It would have been really great
to be told “We love them
because they are also our family now.
We are all family to each other.”
Then I wouldn’t have to exist
in a space in between.
Tony Hynes in Ep 307 of Adoption: The Long View
Tony completed his masters thesis in Sociology on the psychology of children within same-sex-headed households, and is now completing his Ph.D. studies in Language, Literacy, and Culture at the University of Maryland Baltimore County. His dissertation focuses on social connectedness among adult, interracial adoptees.
As the Training Specialist at the Center for Adoption Support and Education, Tony Hynes has designed innovative training curricula that help families and professionals respond to evaluation and assessment tools that encapsulate holistic pictures of adoptees and foster youth.
Prefer to read? Here’s a transcript (but listening is so much better!).
Listen in to hear:
- Why Tony prefers the term “interracial” to “transracial.”
- What Tony wishes his birth family and adoptive family had done differently to not “split the baby.”
- What did and didn’t matter to young Tony regarding race and sexual orientation and adoption.
- The unforeseen challenges of living under Legal Guardianship
- What Tony wishes adoption policy-makers and the legal system knew
- The most important thing you need to know in your journey as an adoptive parent taking the long view.
Show Notes: More on Reducing Conflict in Adoption
- Book: The Son With Two Moms
- Instagram: Tony_hy
- Email: [email protected]
- Problematic Behaviors of Birthparents, an interview with Three Sides to Every Adoption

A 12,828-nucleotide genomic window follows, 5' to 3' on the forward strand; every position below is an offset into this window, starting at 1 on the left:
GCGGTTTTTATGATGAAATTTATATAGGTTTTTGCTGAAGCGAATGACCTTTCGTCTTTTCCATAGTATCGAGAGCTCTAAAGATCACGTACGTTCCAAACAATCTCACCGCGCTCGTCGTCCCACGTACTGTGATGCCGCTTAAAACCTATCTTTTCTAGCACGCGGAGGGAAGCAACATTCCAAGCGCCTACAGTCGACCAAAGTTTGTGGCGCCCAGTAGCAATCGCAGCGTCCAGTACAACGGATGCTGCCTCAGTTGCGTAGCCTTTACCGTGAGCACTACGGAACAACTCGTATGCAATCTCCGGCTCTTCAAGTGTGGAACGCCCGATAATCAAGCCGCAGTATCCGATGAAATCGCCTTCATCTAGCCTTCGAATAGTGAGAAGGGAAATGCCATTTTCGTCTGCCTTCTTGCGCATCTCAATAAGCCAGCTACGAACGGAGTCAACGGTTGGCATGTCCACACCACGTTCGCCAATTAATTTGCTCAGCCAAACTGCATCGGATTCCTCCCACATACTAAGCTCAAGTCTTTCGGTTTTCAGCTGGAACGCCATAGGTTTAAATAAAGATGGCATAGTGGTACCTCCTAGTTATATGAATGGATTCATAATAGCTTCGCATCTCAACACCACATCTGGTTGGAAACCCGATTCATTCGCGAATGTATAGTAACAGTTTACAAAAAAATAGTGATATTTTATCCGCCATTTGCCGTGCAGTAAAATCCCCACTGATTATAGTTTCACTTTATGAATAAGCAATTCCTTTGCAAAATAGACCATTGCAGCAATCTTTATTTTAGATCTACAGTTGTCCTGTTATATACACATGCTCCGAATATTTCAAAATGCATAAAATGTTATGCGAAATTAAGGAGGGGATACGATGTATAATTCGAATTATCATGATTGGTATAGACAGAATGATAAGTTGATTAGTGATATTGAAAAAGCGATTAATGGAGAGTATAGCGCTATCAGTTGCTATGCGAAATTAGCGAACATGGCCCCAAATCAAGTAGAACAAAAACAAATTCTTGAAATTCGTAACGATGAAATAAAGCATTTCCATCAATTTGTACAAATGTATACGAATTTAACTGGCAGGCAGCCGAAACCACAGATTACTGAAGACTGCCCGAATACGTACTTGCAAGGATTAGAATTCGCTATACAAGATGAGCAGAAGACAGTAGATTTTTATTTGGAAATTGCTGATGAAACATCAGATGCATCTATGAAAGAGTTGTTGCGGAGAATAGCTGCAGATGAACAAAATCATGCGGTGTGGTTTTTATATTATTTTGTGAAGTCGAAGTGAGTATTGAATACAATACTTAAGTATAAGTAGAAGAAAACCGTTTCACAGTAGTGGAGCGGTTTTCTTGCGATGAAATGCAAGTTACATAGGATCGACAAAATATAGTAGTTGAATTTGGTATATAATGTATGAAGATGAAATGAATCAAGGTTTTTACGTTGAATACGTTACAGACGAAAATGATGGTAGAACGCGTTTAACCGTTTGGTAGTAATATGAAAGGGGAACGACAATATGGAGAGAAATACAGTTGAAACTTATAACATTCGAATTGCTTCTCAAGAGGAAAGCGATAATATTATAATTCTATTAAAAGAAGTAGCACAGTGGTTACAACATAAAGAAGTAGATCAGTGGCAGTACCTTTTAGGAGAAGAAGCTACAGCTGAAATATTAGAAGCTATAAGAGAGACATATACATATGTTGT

- Why We Shouldn’t Call Adoptees Lucky
- I am The Black Adoptee of White Parents: What George Floyd Taught Me About Race and the Adoption Industry
- Center for Adoption Support and Education (C.A.S.E.)
- Inclusive Family Support Model (IFSM, mentioned)
- Interview with Angela Tucker: Wedged Between Pain & Joy
- Episode on Trauma & Transracial Adoption from Creating A Family
How to Tune In Regularly
You can find us on Adopting.com, and on these and other platforms.
- Apple Podcasts
- Amazon Podcasts
- Search for “Adoption Long View” on your preferred podcast platform.
A new episode comes out the first Friday of the month. Thank you for sharing, subscribing, and rating this episode!
Lori Holden, mom of a young adult daughter and a young adult son, writes from Denver. She was honored as an Angel in Adoption® by the Congressional Coalition on Adoption Institute.
Her first book, The Open-Hearted Way to Open Adoption: Helping Your Child Grow Up Whole, makes a thoughtful anytime gift for the adoptive families in your life. Her second book, Standing Room Only: How to Be THAT Yoga Teacher is now available in paperback, and her third book, Adoption Unfiltered, is now available through your favorite bookseller!
Find Lori’s books on her Amazon Author page and catch episodes of Adoption: The Long View wherever you get your podcasts.